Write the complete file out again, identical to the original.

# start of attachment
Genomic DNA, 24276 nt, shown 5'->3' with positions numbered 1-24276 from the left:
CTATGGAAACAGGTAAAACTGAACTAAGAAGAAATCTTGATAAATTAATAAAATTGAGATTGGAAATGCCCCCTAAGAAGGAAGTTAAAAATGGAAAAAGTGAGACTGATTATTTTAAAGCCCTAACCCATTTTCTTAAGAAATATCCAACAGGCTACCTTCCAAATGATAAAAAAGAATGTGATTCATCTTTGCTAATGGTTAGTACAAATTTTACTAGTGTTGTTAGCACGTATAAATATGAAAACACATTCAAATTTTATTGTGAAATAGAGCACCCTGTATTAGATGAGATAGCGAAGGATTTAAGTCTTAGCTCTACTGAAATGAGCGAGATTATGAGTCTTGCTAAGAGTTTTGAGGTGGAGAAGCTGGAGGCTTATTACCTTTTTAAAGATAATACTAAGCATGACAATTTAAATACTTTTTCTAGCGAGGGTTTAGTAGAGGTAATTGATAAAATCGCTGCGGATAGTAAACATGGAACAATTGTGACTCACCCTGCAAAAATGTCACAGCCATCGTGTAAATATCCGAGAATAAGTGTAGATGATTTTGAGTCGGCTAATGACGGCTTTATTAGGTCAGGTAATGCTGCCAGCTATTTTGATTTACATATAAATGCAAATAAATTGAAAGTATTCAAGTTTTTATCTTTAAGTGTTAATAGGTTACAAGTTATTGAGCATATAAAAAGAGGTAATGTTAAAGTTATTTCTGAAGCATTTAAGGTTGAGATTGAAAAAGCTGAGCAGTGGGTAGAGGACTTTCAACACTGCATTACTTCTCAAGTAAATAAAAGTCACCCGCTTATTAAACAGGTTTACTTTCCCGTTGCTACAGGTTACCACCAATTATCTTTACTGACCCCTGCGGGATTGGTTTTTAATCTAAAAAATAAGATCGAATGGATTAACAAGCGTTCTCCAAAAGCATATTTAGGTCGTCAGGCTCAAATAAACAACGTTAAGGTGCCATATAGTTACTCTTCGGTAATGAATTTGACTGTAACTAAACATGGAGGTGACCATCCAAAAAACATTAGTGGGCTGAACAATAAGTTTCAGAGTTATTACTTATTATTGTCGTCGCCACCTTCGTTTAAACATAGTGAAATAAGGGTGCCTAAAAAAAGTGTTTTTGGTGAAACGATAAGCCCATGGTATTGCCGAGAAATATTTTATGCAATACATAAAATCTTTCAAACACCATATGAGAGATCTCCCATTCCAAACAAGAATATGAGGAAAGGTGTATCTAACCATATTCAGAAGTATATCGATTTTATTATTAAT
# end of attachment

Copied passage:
Genomic DNA, 24276 nt, shown 5'->3' with positions numbered 1-24276 from the left:
CTATGGAAACAGGTAAAACTGAACTAAGAAGAAATCTTGATAAATTAATAAAATTGAGATTGGAAATGCCCCCTAAGAAGGAAGTTAAAAATGGAAAAAGTGAGACTGATTATTTTAAAGCCCTAACCCATTTTCTTAAGAAATATCCAACAGGCTACCTTCCAAATGATAAAAAAGAATGTGATTCATCTTTGCTAATGGTTAGTACAAATTTTACTAGTGTTGTTAGCACGTATAAATATGAAAACACATTCAAATTTTATTGTGAAATAGAGCACCCTGTATTAGATGAGATAGCGAAGGATTTAAGTCTTAGCTCTACTGAAATGAGCGAGATTATGAGTCTTGCTAAGAGTTTTGAGGTGGAGAAGCTGGAGGCTTATTACCTTTTTAAAGATAATACTAAGCATGACAATTTAAATACTTTTTCTAGCGAGGGTTTAGTAGAGGTAATTGATAAAATCGCTGCGGATAGTAAACATGGAACAATTGTGACTCACCCTGCAAAAATGTCACAGCCATCGTGTAAATATCCGAGAATAAGTGTAGATGATTTTGAGTCGGCTAATGACGGCTTTATTAGGTCAGGTAATGCTGCCAGCTATTTTGATTTACATATAAATGCAAATAAATTGAAAGTATTCAAGTTTTTATCTTTAAGTGTTAATAGGTTACAAGTTATTGAGCATATAAAAAGAGGTAATGTTAAAGTTATTTCTGAAGCATTTAAGGTTGAGATTGAAAAAGCTGAGCAGTGGGTAGAGGACTTTCAACACTGCATTACTTCTCAAGTAAATAAAAGTCACCCGCTTATTAAACAGGTTTACTTTCCCGTTGCTACAGGTTACCACCAATTATCTTTACTGACCCCTGCGGGATTGGTTTTTAATCTAAAAAATAAGATCGAATGGATTAACAAGCGTTCTCCAAAAGCATATTTAGGTCGTCAGGCTCAAATAAACAACGTTAAGGTGCCATATAGTTACTCTTCGGTAATGAATTTGACTGTAACTAAACATGGAGGTGACCATCCAAAAAACATTAGTGGGCTGAACAATAAGTTTCAGAGTTATTACTTATTATTGTCGTCGCCACCTTCGTTTAAACATAGTGAAATAAGGGTGCCTAAAAAAAGTGTTTTTGGTGAAACGATAAGCCCATGGTATTGCCGAGAAATATTTTATGCAATACATAAAATCTTTCAAACACCATATGAGAGATCTCCCATTCCAAACAAGAATATGAGGAAAGGTGTATCTAACCATATTCAGAAGTATATCGATTTTATTATTAAT